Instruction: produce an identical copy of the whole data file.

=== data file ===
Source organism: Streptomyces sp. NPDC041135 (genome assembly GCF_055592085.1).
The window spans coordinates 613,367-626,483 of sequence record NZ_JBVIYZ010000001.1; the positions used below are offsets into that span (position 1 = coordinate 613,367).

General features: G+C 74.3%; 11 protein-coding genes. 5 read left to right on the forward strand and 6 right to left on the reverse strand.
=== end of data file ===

Source organism: Streptomyces sp. NPDC041135 (genome assembly GCF_055592085.1).
The window spans coordinates 613,367-626,483 of sequence record NZ_JBVIYZ010000001.1; the positions used below are offsets into that span (position 1 = coordinate 613,367).

General features: G+C 74.3%; 11 protein-coding genes. 5 read left to right on the forward strand and 6 right to left on the reverse strand.